Honeywell to pay $6M to settle polluted water lawsuit - East Valley Tribune: East Valley Local News

Honeywell to pay $6M to settle polluted water lawsuit

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Posted: Thursday, August 7, 2008 12:29 pm | Updated: 11:56 pm, Fri Oct 7, 2011.

Honeywell International has agreed to pay a $5 million civil fine and contribute an additional $1 million to fund a regional climate-change study to settle charges the company violated Arizona clean-water laws for more than 30 years.

GRAPHIC: View a map of the contaminated area

Honeywell International has agreed to pay a $5 million civil fine and contribute an additional $1 million to fund a regional climate-change study to settle charges the company violated Arizona clean-water laws for more than 30 years.

Click to view a map of the contaminated area
SOURCE: Arizona Department of Environmental Quality, Honeywell, 52nd Street Superfund Site, Leaking solvents and jet fuel from the Honeywell International plant contributed to groundwater contamination in central Phoenix.143, 202, 60, 101, 7, 51, Contaminated groundwater, Central Ave., Sky Harbor Airport, 32nd St., 7th St., 16th St., 24th St., 40th St., 48th St., 44th St., Buckeye Rd., Washington St., Van Buren St., Salt River, McDowell Rd., University Dr., 52nd St., Graphic by Ed Taylor, Gabriel Utasi/TRIBUNE

The penalties, announced Thursday, settle a lawsuit filed by the Arizona Department of Environmental Quality and the Arizona Attorney General's office over the alleged groundwater pollution from the company's 34th Street complex near Phoenix Sky Harbor International Airport.

In a statement, Honeywell said the agreement settles all environmental enforcement matters at the plant.

"We are committed to remaining a valuable member of the community and to ensuring continued compliance with all environmental regulations," the statement said.

The corporation, which is based in Morris Township, N.J., and maintains its aerospace headquarters in the Valley, said it uses a management system to monitor its environmental activities. "When we detect an environment issue ... we work proactively to resolve it," the firm said.

ADEQ Director Steve Owens said toxic chemicals such as vinyl chloride and trichloroethylene along with jet fuel have leaked into the groundwater from the plant, where Honeywell makes aircraft engines.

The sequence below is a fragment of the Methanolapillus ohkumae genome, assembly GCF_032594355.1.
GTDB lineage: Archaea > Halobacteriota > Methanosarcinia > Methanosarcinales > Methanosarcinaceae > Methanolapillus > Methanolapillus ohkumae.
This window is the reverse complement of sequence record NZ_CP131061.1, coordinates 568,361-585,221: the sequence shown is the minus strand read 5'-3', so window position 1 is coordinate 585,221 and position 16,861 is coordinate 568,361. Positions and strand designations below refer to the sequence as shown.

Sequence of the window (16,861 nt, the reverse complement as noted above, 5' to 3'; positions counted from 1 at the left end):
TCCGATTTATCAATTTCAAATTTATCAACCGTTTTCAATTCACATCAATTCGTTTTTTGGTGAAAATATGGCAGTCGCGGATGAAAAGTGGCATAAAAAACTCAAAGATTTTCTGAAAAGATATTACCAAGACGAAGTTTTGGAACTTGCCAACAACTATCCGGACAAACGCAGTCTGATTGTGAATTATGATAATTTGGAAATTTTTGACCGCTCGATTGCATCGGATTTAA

Also alleged are that solvents were discharged into the Phoenix sewer system without permits and that the company knowingly failed to disclose the contamination to government officials as required by law.

The settlement is the third-largest civil settlement in ADEQ history. The largest penalty obtained by the department was an $11.19 million settlement with TRW in a hazardous waste dumping case in east Mesa. The second largest was a $7.75 million pact with Northstar Steel for alleged air-quality violations.

The Honeywell settlement also resolves allegations the company improperly stored hazardous waste and failed to train employees on proper handling and emergency procedures. In one violation, Owens said ADEQ inspectors found that cyanide-containing wastewater was stored next to wastewater containing chromic acid. When combined, the two substances react to form deadly cyanide gas, he said.

Owens said Honeywell's activities contributed to the 52nd Street Superfund site, a swath of contaminated groundwater that stretches from east Phoenix across the central city. Several companies including Honeywell and Motorola contributed to the contamination dating back to the 1950s and are paying tens of millions of dollars toward its cleanup under a separate agreement with the U.S. Environmental Protection Agency.

Owens said the EPA cleanup - which involves pumping out the groundwater, removing the toxic contaminants and injecting the clean water back underground - will take many years to complete.

Owens said Honeywell has improved its environmental compliance after years of resistance.

"The company has made a lot of progress at this facility in the last few years, due to both a change in attitude and a change in leadership," he said.

As part of the settlement, Owens said Honeywell has conducted environmental audits at all of its Arizona sites and disclosed findings and corrective actions to ADEQ. The company also has upgraded its fuel system to prevent leaks in the future and is cleaning up fuel-contaminated soil and groundwater beneath the Sky Harbor plant.

The water settlement is the second major environmental fine related to the factory in recent weeks. Two weeks ago Honeywell agreed to pay record penalties of more than $3 million to Maricopa County to settle air-quality issues.

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